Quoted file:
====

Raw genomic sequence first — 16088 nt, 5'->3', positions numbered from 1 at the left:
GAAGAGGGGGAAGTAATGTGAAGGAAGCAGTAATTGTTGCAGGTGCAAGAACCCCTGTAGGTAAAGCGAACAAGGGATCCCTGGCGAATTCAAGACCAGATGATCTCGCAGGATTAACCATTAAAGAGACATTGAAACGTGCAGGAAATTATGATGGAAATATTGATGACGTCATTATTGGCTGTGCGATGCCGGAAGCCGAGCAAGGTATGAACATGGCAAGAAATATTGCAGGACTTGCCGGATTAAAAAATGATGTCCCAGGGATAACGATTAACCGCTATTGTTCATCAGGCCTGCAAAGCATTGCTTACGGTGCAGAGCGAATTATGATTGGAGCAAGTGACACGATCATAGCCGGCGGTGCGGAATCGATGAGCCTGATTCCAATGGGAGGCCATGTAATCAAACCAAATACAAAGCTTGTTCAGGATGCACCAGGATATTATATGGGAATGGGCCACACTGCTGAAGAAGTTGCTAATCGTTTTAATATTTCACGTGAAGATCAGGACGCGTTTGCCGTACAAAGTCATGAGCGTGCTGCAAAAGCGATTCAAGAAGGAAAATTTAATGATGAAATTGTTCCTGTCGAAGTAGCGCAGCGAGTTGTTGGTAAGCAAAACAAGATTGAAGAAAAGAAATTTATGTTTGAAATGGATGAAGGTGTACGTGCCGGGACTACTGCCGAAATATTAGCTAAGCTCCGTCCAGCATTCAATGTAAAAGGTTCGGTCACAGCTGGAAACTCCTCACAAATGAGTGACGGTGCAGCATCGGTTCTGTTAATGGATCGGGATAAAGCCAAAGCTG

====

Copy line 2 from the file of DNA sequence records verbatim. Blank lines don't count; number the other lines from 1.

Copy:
GAAGAGGGGGAAGTAATGTGAAGGAAGCAGTAATTGTTGCAGGTGCAAGAACCCCTGTAGGTAAAGCGAACAAGGGATCCCTGGCGAATTCAAGACCAGATGATCTCGCAGGATTAACCATTAAAGAGACATTGAAACGTGCAGGAAATTATGATGGAAATATTGATGACGTCATTATTGGCTGTGCGATGCCGGAAGCCGAGCAAGGTATGAACATGGCAAGAAATATTGCAGGACTTGCCGGATTAAAAAATGATGTCCCAGGGATAACGATTAACCGCTATTGTTCATCAGGCCTGCAAAGCATTGCTTACGGTGCAGAGCGAATTATGATTGGAGCAAGTGACACGATCATAGCCGGCGGTGCGGAATCGATGAGCCTGATTCCAATGGGAGGCCATGTAATCAAACCAAATACAAAGCTTGTTCAGGATGCACCAGGATATTATATGGGAATGGGCCACACTGCTGAAGAAGTTGCTAATCGTTTTAATATTTCACGTGAAGATCAGGACGCGTTTGCCGTACAAAGTCATGAGCGTGCTGCAAAAGCGATTCAAGAAGGAAAATTTAATGATGAAATTGTTCCTGTCGAAGTAGCGCAGCGAGTTGTTGGTAAGCAAAACAAGATTGAAGAAAAGAAATTTATGTTTGAAATGGATGAAGGTGTACGTGCCGGGACTACTGCCGAAATATTAGCTAAGCTCCGTCCAGCATTCAATGTAAAAGGTTCGGTCACAGCTGGAAACTCCTCACAAATGAGTGACGGTGCAGCATCGGTTCTGTTAATGGATCGGGATAAAGCCAAAGCTG